As a writer, it’s a mantra you hear over and over: “Show, don’t tell.”
There’s a reason it’s repeated endlessly: it’s one of the main things that separates good writing from bad writing.
But there’s something else I don’t always hear, and it’s something I see relatively often in beginner writing (especially my own). It’s something I see in published writing too, and it drives me nuts. I call it the “Show and Tell.”
It’s when a writer shows us what’s going on–and then, just in case we didn’t get it, tells us as well. I find this annoying. It’s like the writer’s saying, okay, I’ve shown you what’s going on, but in case you’re a little slow, I’ll make it a bit more clear for you. As a reader, I hate being pandered to that way.
Here are some real-life examples from a novel I recently read. (This is why I like to read bad books–they’re such good teachers.)
1. “His face reddened in shame.”
“His face reddened” is enough. You should have already shown us enough in the scene for us to know his face reddening was a result of shame.
2. “He stared at it. He blinked. Then he put his hands out to run his fingers across the words, as if he didn’t believe his eyes.”
The second part of the last sentence is implied. You’ve shown him staring. You’ve shown him blinking. You’ve shown his hands running across the words. You don’t also need to tell us he didn’t believe his eyes; we understand that by now.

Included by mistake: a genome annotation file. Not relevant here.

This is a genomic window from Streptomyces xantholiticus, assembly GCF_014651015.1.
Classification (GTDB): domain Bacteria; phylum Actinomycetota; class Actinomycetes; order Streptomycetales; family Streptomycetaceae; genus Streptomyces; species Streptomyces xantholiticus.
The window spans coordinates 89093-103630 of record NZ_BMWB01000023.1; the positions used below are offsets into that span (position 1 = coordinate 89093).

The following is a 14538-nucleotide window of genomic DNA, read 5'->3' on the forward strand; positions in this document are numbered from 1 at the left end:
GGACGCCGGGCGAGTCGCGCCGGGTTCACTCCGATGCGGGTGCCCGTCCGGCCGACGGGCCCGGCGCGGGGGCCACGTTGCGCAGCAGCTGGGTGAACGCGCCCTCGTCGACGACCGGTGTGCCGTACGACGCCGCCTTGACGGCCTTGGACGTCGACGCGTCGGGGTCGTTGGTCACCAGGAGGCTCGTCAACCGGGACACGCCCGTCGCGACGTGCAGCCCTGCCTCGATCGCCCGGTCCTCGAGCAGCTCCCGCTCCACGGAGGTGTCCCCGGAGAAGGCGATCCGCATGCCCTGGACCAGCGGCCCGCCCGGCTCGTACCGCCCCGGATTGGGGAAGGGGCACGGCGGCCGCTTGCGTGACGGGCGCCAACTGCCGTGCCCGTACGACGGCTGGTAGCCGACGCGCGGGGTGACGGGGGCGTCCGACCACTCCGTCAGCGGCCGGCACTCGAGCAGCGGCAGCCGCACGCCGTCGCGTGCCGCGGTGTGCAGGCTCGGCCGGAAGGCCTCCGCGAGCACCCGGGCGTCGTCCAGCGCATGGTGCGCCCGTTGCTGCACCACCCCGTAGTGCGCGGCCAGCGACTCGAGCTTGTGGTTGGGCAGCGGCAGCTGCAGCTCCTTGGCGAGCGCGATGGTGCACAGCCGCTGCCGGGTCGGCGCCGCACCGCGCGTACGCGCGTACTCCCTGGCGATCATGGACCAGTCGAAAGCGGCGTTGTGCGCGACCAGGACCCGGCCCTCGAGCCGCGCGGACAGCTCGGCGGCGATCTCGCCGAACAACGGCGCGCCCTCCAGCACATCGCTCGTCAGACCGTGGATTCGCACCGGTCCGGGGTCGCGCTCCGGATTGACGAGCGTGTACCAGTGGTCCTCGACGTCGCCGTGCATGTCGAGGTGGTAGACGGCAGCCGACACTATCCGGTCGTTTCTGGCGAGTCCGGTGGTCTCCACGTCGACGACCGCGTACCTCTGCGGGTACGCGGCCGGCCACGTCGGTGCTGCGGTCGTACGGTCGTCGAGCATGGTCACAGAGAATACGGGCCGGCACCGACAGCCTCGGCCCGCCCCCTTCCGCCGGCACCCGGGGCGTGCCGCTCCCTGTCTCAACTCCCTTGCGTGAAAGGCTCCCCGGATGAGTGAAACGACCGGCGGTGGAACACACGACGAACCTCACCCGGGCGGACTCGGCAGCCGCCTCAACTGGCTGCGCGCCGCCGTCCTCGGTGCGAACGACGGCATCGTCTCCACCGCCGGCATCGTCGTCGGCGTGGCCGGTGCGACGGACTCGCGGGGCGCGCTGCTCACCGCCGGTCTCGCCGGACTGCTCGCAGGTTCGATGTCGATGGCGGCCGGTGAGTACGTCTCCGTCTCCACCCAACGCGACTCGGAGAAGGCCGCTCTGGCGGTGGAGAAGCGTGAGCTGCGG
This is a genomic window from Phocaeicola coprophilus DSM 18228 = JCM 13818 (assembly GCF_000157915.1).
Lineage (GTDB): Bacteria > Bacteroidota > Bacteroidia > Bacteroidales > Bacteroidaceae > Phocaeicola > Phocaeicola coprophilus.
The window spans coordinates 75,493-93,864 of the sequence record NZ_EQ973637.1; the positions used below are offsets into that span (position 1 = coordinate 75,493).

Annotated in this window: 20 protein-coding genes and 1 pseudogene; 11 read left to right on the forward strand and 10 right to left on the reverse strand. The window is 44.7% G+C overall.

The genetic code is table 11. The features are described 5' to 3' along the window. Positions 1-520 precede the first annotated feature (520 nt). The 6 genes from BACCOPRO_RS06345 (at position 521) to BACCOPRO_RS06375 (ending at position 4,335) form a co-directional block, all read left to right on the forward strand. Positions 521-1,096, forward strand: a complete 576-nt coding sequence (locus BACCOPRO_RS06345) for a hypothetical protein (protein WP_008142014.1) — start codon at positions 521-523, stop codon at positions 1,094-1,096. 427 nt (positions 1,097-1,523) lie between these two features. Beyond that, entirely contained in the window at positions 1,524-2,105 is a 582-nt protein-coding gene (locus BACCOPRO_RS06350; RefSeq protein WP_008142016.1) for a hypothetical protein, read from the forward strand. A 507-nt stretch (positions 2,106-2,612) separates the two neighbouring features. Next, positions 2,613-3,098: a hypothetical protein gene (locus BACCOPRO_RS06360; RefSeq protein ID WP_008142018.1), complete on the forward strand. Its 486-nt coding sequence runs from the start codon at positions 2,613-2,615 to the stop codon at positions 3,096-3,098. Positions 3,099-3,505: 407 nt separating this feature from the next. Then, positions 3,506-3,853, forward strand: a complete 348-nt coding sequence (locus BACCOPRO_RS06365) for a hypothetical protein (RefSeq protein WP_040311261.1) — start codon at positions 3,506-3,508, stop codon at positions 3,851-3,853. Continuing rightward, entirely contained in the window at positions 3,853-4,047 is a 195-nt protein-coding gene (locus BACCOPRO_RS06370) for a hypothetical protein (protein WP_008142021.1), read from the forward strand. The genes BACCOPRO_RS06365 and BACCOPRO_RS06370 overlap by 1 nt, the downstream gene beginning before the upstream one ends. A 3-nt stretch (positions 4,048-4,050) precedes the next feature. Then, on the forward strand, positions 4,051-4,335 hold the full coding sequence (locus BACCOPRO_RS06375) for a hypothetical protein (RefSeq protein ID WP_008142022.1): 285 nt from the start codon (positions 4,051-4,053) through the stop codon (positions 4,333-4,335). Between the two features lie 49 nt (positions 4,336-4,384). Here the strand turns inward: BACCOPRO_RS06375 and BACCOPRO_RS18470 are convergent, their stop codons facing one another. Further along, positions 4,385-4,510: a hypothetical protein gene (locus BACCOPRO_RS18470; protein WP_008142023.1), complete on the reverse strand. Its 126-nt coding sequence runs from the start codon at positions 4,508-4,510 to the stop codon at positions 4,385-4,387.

3. “They maintained eye contact with each other for longer than necessary, as if trying to communicate some secret message.”
Really?!?! Is that why people maintain prolonged eye contact? So happy to have that obscure human tendency explained to me. Argh.
Finally, this one:
4. “He frowned. Clearly, he was upset.”
Thank you for explaining what “frowning” means. And a helpful hint: anytime you use the word “clearly”, you don’t need whatever comes after it. If it’s clear, don’t say it.
Examples like the above (especially the last two) drive me nuts. I’m not immune to them as a writer, by the way; when going through my writing to edit, I’ll always find one or two “show and tells” and I’ll mentally berate myself for being so obnoxious to my readers. But that’s what editing is for; to catch these things before anyone else does.
Good writing is about a lot of things; not the least among them is tight prose. It can take some time to learn how to make your prose as tight as possible, but I think the mantra “show, don’t tell”, along with the mantra “don’t show AND tell” is definitely a step in the right direction.
Photo by Thom Holmes on Unsplash
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